All the “dots” they love to talk about were there. What wasn’t there was any attempt to connect them. That says “FAIL” in big bold letters. And that “FAIL” falls squarely on the shoulders of the administration in charge at the time of the “FAIL”. That would be the Obama administration. And repeated attempts to pass it off to someone else are becoming both tiresome a bit worrying. It is time this President and his administration accept the fact that they are in charge and responsible for everything that does or doesn’t happen on their watch. For military officers that’s leadership 101. For this crew, it seems to be anathema as they continue to try to pass the “responsibility” buck on to others. It reminds me of children who try to avoid blame by pointing to their siblings and claiming it’s all their fault.
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UK Foreign Secretary David Miliband has spoken out about the violence in Iran and the repression of the protesters, calling the violence against them by the state “disturbing” and hailing the “great courage” the protesters have demonstrated.
“The tragic deaths of protesters in Iran are yet another reminder of how the Iranian regime deals with protest,” he said.
“Ordinary Iranian citizens are determined to exercise their right to have their voices heard. They are showing great courage.
“I call on the Iranian government to respect the human rights of its own citizens – rights which Iran has promised to respect.”
Of course speaking out like this in support of freedom and democracy – something US Secretary of State Hillary Clinton recently said would remain the policy of the United States – has drawn an expected reaction from Iran’s Manouchehr Mottaki:
Mr Mottaki said the protesters “should not be encouraged by a few… statements by certain countries”.
He added: “They should not pin their hopes on them. Britain will get slapped in the mouth if it does not stop its nonsense.”
Mr Mottaki’s speech was broadcast on Iranian television with an English translation on screen.
“The lowly and downgrading remarks by some foreign officials show the black stain on their record in their… contradictory interactions.”
Oh, my. A “stern rebuke”. How ghastly. I’m sure Miliband is forever scarred.
Obviously, it is this horrific toll that is keeping our brave Secretary of State from speaking out on the violence and injustice now occurring in Iran. Instead it is left up to an NSA spokesman to make the denunciation.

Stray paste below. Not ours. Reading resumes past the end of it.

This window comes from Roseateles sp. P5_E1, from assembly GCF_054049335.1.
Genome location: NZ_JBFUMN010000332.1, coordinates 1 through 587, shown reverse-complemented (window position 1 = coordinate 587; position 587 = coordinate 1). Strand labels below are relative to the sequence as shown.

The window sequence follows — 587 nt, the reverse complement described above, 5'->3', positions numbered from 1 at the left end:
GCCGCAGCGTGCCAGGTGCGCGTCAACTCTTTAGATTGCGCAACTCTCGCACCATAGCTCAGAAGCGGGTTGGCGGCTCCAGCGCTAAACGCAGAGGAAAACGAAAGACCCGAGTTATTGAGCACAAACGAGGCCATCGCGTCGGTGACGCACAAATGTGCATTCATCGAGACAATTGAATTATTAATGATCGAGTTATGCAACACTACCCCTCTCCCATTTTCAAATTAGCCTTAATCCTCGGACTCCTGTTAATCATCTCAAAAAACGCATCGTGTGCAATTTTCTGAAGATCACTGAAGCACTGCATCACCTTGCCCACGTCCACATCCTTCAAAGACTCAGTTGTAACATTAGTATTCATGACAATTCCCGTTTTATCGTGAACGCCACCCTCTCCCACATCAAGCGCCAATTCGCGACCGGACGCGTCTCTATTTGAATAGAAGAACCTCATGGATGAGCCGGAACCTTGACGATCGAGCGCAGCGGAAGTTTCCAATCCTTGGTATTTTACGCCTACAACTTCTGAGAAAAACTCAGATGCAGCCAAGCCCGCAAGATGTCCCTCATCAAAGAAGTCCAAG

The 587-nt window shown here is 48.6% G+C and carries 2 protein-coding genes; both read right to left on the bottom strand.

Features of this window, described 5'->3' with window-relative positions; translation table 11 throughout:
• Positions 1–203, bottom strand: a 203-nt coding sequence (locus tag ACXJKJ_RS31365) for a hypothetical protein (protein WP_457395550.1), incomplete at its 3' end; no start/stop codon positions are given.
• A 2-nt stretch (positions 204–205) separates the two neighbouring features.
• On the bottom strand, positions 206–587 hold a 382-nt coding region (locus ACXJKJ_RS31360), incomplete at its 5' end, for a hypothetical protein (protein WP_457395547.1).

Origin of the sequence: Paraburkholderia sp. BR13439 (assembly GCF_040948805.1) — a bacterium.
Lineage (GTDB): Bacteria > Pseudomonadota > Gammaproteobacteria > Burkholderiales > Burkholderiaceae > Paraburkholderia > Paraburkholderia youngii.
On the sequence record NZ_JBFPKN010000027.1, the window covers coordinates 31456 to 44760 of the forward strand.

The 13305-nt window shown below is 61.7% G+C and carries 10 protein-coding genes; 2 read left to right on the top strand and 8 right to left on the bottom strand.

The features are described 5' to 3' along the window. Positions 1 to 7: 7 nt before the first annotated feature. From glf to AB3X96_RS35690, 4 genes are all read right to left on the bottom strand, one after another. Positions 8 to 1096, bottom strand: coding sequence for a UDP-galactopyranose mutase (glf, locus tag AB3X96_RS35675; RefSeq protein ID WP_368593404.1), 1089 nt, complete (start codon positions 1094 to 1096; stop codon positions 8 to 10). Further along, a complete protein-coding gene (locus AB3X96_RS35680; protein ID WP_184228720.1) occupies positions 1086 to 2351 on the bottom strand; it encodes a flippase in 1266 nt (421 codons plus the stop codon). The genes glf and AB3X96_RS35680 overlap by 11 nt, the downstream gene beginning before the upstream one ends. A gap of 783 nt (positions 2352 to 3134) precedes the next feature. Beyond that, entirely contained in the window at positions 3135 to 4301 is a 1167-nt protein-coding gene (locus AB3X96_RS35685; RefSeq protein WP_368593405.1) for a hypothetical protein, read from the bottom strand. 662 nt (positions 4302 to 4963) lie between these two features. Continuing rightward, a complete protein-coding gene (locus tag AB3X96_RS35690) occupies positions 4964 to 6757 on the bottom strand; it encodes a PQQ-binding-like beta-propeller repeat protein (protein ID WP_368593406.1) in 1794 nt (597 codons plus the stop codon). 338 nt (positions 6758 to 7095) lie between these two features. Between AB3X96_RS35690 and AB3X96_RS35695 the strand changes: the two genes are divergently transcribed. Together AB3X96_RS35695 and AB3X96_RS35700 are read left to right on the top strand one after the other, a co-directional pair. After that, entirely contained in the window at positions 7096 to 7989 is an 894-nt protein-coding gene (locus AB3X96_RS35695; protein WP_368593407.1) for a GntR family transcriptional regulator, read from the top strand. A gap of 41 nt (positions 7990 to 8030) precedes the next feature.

NSA? So they’re now conducting our foreign affairs.
Where in the world is Carmen … er, Hillary Clinton?
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President Obama said the attempted Northwest Airlines bombing was the result of a “systemic failure – an outright rebuke of Janet Napalitano’s “the system worked” remark. Almost 9 years after 9/11, we’re still having trouble seeing the “dots” much less connecting them. Everyone who should have known about this guy seems to have known about him yet he was issued a visa, allowed on an airplane to the US and almost killed over 200 people despite being on a watch list and having been reported as a potential terrorist by his father.
So yes, I’d agree with the “systemic failure” characterization. It sounds like there were plenty of dots and again no connecting. For instance, if he’s on a watch list, why is our State Department issuing him a visa? Shouldn’t they a) have checked that watch list or b) routinely run his name by the CIA and/or whoever maintains that watch list? Why have a watch list if no one is watching?
But, over and above that, you have to ask “why” after spending billions upon billions on aviation security wasn’t a fairly common explosive easily detected by bomb detection equipment detected by said bomb detecting equipment? After all, even if the CIA and State Department fumble the ball, couldn’t it be picked up technologically by the “system” at the airports designed to detect bombs?
Well, that brings us to the looting part of the title. Ask Sen. Chris Dodd where the money for that sort of equipment went. Apparently he managed to divert it to one of his pet projects which he figured had a higher priority than that of the lives of airline passengers. Here is the text of the amendment he introduced and was passed diverting funds for aviation security bomb detecting equipment to what the Washington Examiner calls a “notoriously ineffective program”: